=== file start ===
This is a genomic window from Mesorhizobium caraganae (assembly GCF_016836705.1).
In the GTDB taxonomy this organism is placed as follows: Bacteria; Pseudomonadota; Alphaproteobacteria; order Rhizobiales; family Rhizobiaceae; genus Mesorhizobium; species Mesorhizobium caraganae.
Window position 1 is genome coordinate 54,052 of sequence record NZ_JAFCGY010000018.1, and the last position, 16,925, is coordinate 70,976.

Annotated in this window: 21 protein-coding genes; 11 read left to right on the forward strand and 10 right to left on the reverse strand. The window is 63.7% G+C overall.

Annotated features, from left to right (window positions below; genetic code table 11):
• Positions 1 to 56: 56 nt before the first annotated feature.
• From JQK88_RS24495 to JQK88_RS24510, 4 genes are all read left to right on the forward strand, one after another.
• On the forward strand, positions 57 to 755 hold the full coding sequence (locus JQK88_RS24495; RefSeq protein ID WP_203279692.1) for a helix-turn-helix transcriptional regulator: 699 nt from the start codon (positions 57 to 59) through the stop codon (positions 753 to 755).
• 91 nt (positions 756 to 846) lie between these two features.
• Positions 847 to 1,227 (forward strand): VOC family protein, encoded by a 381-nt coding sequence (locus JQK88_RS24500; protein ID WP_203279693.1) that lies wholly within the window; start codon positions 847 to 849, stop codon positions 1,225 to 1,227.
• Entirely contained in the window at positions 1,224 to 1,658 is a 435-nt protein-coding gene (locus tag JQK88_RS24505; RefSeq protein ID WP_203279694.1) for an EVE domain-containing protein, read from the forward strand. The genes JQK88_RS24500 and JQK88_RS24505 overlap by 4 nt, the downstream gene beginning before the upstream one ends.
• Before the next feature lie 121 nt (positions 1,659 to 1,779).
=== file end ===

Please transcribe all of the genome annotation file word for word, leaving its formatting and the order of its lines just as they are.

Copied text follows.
This is a genomic window from Mesorhizobium caraganae (assembly GCF_016836705.1).
In the GTDB taxonomy this organism is placed as follows: Bacteria; Pseudomonadota; Alphaproteobacteria; order Rhizobiales; family Rhizobiaceae; genus Mesorhizobium; species Mesorhizobium caraganae.
Window position 1 is genome coordinate 54,052 of sequence record NZ_JAFCGY010000018.1, and the last position, 16,925, is coordinate 70,976.

Annotated in this window: 21 protein-coding genes; 11 read left to right on the forward strand and 10 right to left on the reverse strand. The window is 63.7% G+C overall.

Annotated features, from left to right (window positions below; genetic code table 11):
• Positions 1 to 56: 56 nt before the first annotated feature.
• From JQK88_RS24495 to JQK88_RS24510, 4 genes are all read left to right on the forward strand, one after another.
• On the forward strand, positions 57 to 755 hold the full coding sequence (locus JQK88_RS24495; RefSeq protein ID WP_203279692.1) for a helix-turn-helix transcriptional regulator: 699 nt from the start codon (positions 57 to 59) through the stop codon (positions 753 to 755).
• 91 nt (positions 756 to 846) lie between these two features.
• Positions 847 to 1,227 (forward strand): VOC family protein, encoded by a 381-nt coding sequence (locus JQK88_RS24500; protein ID WP_203279693.1) that lies wholly within the window; start codon positions 847 to 849, stop codon positions 1,225 to 1,227.
• Entirely contained in the window at positions 1,224 to 1,658 is a 435-nt protein-coding gene (locus tag JQK88_RS24505; RefSeq protein ID WP_203279694.1) for an EVE domain-containing protein, read from the forward strand. The genes JQK88_RS24500 and JQK88_RS24505 overlap by 4 nt, the downstream gene beginning before the upstream one ends.
• Before the next feature lie 121 nt (positions 1,659 to 1,779).